Tuesday, June 17, 2008

Yogurt of the World: The Twilight Zone

So in my optimistic attempt to tackle international cuisine, I bought Greek yogurt over the weekend (you know, in which to dip the [insert unpronouncable name here]). I had planned to make this thing involving rice, pine nuts, herbs, and grape leaves. Alas: the only grape leaves I found, when I got them home, were stuffed, and smelled like...canned spinach? Pine-sol?

So I abandoned that part of the menu.

Here's my problem: now I have a container of Greek yogurt. Does it "eat" like regular yogurt? What can I do with it? I know I could probably answer all these questions - and many more - by simply Googling it. But, I prefer to ask you, because sometimes you want a human response and not a computer response (spinoff "Twilight Zone" episode on the cruelty of machine relationship here).

Speaking of which: helloooo, when's the last time you watched "The Twilight Zone"? Those things are aMAZing. We just started checking them out of our uber-cool library (it has a comic book collection), and they're more addictive than your favorite snack food (cookies. strawberries. cocoa pebbles. cheese. let's be honest, choose one?? what was I thinking). For one thing, it's super cool to look back and note the Cold War fears (current entertainment focuses mostly on the attempt to survive. A lot of these episodes fear, not the fight for survival, but surviving - alone). For another thing, they have cool twists that you always know are coming but are difficult to predict. "Dramatic irony." And a lot are like "Everyman" morality tales. They're like black and white, robotic "Aesop's Fables." Also, they have surprisingly good actors I've never seen in anything else, and I've watched a lot of old movies and tv shows.

But lest we forget the yogurt dilemma: I hate to admit it, but I'm a little bit afraid of Greek yogurt. Probably because when I traveled to Mongolia they warned us to avoid fermented mare's milk. And I know, Greece and Mongolia are far apart, and I know, making homemade yogurt under your bed in a yurt is a far cry from buying Greek yogurt in a Whole Foods, but yogurt is NOT one of those things I feel like experimenting with. For the same reason I don't make my own cheese. Shudder.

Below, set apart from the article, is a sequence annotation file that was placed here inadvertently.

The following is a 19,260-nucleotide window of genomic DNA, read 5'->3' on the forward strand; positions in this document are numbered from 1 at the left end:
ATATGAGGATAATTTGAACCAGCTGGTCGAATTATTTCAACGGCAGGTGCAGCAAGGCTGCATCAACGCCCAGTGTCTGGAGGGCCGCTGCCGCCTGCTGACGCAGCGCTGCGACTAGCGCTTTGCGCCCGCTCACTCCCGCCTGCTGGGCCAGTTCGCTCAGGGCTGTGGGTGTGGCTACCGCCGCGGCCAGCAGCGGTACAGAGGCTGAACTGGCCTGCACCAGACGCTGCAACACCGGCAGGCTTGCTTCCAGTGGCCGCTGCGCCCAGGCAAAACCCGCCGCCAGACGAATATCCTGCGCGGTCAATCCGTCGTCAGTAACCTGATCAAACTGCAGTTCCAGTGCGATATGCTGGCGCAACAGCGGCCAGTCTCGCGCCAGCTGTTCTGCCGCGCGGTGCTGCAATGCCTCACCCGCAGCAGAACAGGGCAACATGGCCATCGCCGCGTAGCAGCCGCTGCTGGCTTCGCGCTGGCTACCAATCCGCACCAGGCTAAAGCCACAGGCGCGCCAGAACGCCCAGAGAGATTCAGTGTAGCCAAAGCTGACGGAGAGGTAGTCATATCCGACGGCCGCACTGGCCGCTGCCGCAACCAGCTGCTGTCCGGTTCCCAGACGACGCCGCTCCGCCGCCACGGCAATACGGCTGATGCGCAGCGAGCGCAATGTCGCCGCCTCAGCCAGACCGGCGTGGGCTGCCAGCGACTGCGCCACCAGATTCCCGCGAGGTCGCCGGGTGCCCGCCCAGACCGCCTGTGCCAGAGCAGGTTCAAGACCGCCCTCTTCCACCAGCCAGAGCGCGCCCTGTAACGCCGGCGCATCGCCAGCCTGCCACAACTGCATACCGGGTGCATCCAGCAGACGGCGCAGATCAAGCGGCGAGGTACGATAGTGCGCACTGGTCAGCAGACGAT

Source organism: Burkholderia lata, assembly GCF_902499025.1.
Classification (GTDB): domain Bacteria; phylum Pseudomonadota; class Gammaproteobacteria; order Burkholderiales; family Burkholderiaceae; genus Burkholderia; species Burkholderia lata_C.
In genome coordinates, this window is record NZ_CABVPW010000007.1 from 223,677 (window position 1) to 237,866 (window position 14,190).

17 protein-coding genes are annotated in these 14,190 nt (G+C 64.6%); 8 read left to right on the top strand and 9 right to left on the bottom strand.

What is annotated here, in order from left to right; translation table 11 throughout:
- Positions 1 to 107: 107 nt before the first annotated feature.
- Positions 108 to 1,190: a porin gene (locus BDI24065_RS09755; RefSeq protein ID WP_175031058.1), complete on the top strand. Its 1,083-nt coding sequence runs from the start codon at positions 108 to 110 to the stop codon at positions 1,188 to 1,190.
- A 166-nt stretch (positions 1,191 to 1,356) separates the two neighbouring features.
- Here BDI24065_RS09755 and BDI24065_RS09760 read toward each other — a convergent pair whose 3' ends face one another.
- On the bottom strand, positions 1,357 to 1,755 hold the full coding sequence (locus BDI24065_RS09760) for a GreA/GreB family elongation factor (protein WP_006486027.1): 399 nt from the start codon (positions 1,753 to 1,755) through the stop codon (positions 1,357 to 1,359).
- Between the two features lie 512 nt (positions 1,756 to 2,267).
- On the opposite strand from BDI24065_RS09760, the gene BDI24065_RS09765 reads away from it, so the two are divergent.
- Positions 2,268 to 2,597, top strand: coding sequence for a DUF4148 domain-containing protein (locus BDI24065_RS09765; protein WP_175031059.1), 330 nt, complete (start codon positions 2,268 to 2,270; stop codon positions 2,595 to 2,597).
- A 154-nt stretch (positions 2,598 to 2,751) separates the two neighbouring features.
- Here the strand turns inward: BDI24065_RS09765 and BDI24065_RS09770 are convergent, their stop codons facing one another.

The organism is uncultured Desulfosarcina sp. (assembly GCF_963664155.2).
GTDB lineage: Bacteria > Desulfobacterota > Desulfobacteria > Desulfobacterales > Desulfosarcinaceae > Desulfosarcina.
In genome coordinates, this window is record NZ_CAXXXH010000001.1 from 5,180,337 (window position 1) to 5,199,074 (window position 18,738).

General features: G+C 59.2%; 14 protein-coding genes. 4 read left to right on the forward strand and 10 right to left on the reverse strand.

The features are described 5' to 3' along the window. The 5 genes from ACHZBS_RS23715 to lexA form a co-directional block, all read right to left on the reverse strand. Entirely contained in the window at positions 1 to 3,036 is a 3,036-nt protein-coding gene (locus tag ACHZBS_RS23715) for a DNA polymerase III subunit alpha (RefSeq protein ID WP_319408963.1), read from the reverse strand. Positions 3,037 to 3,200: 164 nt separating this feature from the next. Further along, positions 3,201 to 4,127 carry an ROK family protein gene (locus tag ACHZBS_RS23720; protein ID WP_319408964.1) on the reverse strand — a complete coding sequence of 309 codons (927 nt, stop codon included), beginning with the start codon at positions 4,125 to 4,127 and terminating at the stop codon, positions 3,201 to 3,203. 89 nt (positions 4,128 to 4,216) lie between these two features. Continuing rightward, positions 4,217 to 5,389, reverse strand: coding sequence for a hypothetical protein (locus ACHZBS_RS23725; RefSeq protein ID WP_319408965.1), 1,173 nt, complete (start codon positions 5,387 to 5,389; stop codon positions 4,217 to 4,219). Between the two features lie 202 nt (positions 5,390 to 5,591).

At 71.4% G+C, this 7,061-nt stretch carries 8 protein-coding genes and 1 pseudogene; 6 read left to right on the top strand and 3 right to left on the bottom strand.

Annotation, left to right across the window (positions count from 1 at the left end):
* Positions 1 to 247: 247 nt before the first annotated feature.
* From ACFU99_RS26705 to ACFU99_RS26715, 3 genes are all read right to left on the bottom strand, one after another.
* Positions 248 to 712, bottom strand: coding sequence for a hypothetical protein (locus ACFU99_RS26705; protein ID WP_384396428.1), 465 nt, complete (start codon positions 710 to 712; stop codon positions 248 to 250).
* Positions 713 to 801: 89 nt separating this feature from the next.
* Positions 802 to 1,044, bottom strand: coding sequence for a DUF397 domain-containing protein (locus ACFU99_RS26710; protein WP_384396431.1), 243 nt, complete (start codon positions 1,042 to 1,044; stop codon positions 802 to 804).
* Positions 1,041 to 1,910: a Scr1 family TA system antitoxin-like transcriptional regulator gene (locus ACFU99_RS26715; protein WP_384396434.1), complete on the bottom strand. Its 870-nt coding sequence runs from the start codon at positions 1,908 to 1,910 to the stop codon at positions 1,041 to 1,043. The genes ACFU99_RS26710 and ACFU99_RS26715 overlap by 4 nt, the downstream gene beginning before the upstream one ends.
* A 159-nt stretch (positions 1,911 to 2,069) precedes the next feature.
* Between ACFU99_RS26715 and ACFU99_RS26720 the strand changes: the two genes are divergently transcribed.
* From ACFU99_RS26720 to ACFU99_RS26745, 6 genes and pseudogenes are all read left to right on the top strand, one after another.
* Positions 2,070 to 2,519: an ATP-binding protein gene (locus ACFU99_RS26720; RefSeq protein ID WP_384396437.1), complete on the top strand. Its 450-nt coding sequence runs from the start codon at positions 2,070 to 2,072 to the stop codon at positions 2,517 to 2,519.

Speaking of yogurt, there's a cool article on "yogurts of the world" - first, a round of applause for that title. Second, now I want to go to India and try mango and cardamom yogurt that's so thick you have to cut it with a knife. http://www.csmonitor.com/2008/0611/p17s01-lifo.html

Yogurts of the world, unite.

6 comments:

Anonymous said...

You don't want to trust Greek yogurt bought in a US store, subject to FDA regulation, but you're willing to go to India and eat local yogurt there??? And, yes, I have a dog that sleeps like that sometimes - usually Molly but occasionally Mac - and only sometimes. Love you (but don't understand your reasoning)....Mom

Anonymous said...

By the way, you could get some plain yogurt, dice or smash a mango to put in it, add some cardomom and make your own flavor....Mom (Knitting Linguist from California makes her own yogurt - I think from scratch)

Bob said...

making your own cheese-- 1 qt fresh cow's milk... juice from 1 and 1/2 lemons...simmer over low heat 45 minutes...strain it.. dry in refrigerator for a couple of days. You'll see it go through a few changes during the simmering. The last stage looks like egg-drop soup before you strain it. It's called queso fresco (fresh cheese). It can be flavored with herbs after straining.

Anonymous said...

The best way to eat Greek yogurt is topped with walnuts and honey. It's got the fat content of Ben and Jerry's, but it's sooo good.

Bitty said...

walnuts and honey sounds REALLY good on some yogurt...mmm...getting distracted by the thought...

Kimberly said...

I love Greek yogurt with granola, honey, and strawberries! Lovely!